Unfortunately/fortunately, we can’t diagnose ourselves and at the time, my family could not afford therapy. There was absolutely no way I was going to get diagnosed with anything. So I kept moving forward in my teen years. I moved forward, taking naps whenever I could, feeling empty, feeling anxiety that stopped me from trying out for the volleyball team, feeling inconsolable about every single breakup as if it was the end of the world and all with alcohol by my side.

Courtesy of Brettina Davis

It’s common for those with undiagnosed mental health issues to use alcohol as a crutch for their solace, and that’s what I did. I wouldn’t say I became an alcoholic until college. Still, I can say I was an every-other-weekend drinker until my junior year of high school when it escalated to other substances. Marijuana was my daily drug, but I dabbled in ecstasy and oxycodone with my well off upper-middle class privileged friends. This was a wild, 7 to 11 months of my life. My mother had to peel me off the side of the road in front of our home many times because I was too drunk.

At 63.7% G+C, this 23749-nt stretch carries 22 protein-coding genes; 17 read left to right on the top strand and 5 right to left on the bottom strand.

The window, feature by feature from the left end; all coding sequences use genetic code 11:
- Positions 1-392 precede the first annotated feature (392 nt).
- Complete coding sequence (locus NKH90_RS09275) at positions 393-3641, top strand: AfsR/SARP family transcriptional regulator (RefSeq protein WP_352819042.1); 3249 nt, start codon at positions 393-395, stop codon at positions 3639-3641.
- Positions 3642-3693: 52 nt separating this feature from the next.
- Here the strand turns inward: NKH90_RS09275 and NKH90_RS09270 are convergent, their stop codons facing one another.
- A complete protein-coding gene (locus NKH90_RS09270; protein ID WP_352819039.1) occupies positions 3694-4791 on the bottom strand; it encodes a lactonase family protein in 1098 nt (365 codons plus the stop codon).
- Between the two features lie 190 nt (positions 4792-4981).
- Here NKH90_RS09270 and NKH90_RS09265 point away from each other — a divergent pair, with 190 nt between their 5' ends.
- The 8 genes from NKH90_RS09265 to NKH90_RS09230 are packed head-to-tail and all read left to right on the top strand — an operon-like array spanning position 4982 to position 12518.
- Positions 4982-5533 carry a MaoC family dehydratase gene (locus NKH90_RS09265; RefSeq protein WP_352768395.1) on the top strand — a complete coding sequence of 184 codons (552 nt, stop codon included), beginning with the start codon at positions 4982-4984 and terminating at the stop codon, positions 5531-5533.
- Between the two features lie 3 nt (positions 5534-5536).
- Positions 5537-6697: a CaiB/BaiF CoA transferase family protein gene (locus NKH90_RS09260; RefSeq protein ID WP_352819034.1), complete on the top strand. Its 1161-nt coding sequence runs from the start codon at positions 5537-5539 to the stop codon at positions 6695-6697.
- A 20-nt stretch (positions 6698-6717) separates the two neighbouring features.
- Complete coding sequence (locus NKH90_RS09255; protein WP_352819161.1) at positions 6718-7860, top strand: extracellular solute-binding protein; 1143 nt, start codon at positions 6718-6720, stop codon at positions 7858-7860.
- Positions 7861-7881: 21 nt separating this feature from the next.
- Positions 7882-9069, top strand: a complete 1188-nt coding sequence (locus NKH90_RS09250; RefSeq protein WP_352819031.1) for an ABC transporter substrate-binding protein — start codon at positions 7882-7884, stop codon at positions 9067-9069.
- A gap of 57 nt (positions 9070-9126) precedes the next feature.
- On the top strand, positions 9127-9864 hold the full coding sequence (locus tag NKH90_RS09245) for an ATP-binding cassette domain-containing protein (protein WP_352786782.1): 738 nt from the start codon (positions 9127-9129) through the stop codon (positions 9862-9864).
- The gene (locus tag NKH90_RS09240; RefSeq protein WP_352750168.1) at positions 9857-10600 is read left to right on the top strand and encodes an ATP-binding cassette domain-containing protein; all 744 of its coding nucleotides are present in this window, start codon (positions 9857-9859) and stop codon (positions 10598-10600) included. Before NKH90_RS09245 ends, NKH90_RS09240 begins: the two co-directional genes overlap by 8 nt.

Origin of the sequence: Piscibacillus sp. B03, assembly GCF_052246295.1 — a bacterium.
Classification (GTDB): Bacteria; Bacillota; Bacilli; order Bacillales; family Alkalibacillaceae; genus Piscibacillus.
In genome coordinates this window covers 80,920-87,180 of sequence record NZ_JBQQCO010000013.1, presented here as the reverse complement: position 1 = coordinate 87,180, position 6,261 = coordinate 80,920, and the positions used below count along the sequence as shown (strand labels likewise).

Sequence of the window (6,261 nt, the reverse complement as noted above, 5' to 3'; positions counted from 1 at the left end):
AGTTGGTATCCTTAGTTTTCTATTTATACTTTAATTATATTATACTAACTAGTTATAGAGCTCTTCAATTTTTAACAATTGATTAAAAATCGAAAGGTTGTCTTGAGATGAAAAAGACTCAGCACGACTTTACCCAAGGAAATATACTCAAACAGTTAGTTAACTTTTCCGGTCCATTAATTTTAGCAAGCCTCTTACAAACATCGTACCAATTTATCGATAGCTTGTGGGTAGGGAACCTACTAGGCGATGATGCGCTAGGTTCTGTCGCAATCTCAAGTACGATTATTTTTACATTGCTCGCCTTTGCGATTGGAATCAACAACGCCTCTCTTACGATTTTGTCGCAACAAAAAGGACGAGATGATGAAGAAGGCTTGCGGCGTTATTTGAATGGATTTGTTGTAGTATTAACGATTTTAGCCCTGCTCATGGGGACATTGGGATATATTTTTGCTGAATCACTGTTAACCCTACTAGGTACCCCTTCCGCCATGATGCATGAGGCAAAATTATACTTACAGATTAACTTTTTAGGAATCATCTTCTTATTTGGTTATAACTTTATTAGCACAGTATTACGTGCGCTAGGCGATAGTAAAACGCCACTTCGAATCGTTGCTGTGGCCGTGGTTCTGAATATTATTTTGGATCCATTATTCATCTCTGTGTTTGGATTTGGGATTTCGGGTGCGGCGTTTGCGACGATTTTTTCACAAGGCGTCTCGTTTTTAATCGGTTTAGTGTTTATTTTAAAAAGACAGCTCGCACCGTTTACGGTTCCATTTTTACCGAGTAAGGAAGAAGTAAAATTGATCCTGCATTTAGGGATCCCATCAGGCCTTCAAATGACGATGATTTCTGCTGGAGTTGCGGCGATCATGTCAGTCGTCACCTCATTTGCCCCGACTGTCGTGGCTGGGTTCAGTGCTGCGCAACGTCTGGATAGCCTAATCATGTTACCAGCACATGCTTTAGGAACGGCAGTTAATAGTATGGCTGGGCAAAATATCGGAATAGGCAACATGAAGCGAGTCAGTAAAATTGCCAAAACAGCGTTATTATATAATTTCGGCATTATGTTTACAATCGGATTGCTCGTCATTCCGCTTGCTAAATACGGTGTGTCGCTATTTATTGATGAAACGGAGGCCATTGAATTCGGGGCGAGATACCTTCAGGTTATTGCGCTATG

Courtesy of Brettina Davis

Eventually, the people I hung out with went to sober schools, most mandatory decisions, and I was left at the high school with no actual friends, but with a passion for the theatre. Let’s rewind a bit. Throughout my childhood, acting played a considerable role in how my siblings and I would play. We would often spend our days acting out different characters from our favorite TV shows or using our dolls to act out different scenes. Writing this now, it dawns on me acting saved my life. I ended up getting a role as an ‘Island Girl’ in South Pacific. Since I no longer had those close friends near their influence and ecstasy, I went back to being a casual drinker, for the most part. I dyed my hair black. Through my wild phase, it was green, blonde, blue, or purple, and I spent my time using the creativity that comes with BPD getting into my character.

Courtesy of Brettina Davis